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A Stirling engine is a type of motor, similar to a steam engine, that converts heat energy into usable power. It is considered an external combustion engine, as opposed to internal combustion, because the actual energy conversion process takes place through the engine wall and not within it. It is named for Scottish inventor Roger Stirling, who first developed the idea in 1816.
Stirling pursued his idea with the intention of competing with the burgeoning steam engine industry. Though similar in the basic ways they convert heat energy to power, the Stirling engine uses and reuses a set amount of fluid in a permanent gaseous state. This is different from a steam engine, which uses fluid in both gaseous and liquid forms.
Several fundamental components are required for a Stirling engine to work. These include a heat source, heat exchangers, and, ultimately, a heat sink. The heat source is normally a form of combustion, and since — in a Stirling design — this process is sequestered from the conversion into power, a wide range of fuels can be used that would cause an internal combustion engine to fail. Alternative sources, including nuclear, solar, and biofuels can be used to generate the heat that makes Stirling engines work.
With a heat source in place, a Stirling engine can be arranged to convert energy into power in several different ways. These variances center mainly on the placement of the pistons and cylinders. Each different Stirling design is distinguished and referenced by a Greek letter.
For instance, an Alpha design incorporates two pistons in separate cylinders that drive back and forth to generate power. Alternatively, a Beta design houses two pistons in the same cylinder. One piston provides for the power-making of the engine, while the other is limited only to cycling hot gas to the colder end of the cylinder. A Gamma design is similar to a Beta design, but simpler in mechanical terms, with the power-generating piston housed in a separate cylinder than the cycling piston.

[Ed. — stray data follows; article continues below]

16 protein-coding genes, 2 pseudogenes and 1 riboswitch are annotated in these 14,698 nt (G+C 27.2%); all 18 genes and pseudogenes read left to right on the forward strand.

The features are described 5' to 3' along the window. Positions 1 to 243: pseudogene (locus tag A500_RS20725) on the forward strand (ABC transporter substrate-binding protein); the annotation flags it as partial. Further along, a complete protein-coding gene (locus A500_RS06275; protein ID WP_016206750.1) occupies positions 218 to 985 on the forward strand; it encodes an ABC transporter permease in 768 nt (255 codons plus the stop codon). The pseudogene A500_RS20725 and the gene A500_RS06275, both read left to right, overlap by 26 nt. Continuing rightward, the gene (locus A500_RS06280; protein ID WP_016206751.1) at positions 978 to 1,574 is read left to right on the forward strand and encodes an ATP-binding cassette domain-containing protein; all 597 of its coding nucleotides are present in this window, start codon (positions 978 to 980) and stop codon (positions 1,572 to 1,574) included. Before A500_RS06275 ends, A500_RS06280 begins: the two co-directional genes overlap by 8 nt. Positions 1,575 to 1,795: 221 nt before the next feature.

Despite the benefits of a Stirling engine, which include relatively high efficiency for a combustion engine, low noise, and wide applicability, the invention was ultimately not able to dethrone steam boilers as an industrial power source in the 1800s. Frequent failures of early designs negatively affected public opinion, and gave the Stirling design a reputation of unreliability through the remainder of the 19th century.
Through the middle and latter decades of the 20th century, there was renewed interest the Stirling engine design. Ultimately, a breakthrough was again thwarted as high production costs kept mass popularity down, however. With the turn of the 21st century, and as a result of rising fuel costs, the use of the Stirling design in combined heat and power units once again brought the external combustion engine back from the dead.
Combined heat and power units (CHPs) are mechanical devices that are intended to be able to provide both the heat and power supply for an individual family dwelling, or single business office. The basic idea is that the excess, or waste, heat produced by a CHP for the generation of the electricity for the building can be used to heat it as well. This constitutes a relatively efficient and cheap way to satisfy the various energy needs of both urban and rural areas, and reduces demand for large, resource-intensive power stations. Given its unique advantages, the Stirling engine is a popular and increasingly common choice as the power source for CHPs.
I read up quite a lot about CHP and renewable energies, on a large scale combined heat and power systems also provide a local power source capable of keeping critical facilities operating during power outages.
When power outages occur resulting in a black out, CHP plants can be ‘islanded’ from the grid and will continue to operate normally. Because they rely on natural gas, CHP plants offer an excellent solution to ensure power continuity in critical infrastructures such as hospitals, schools, airports, military bases and government facilities. Moving towards renewable waste energy really is a great thing, thanks for the post.
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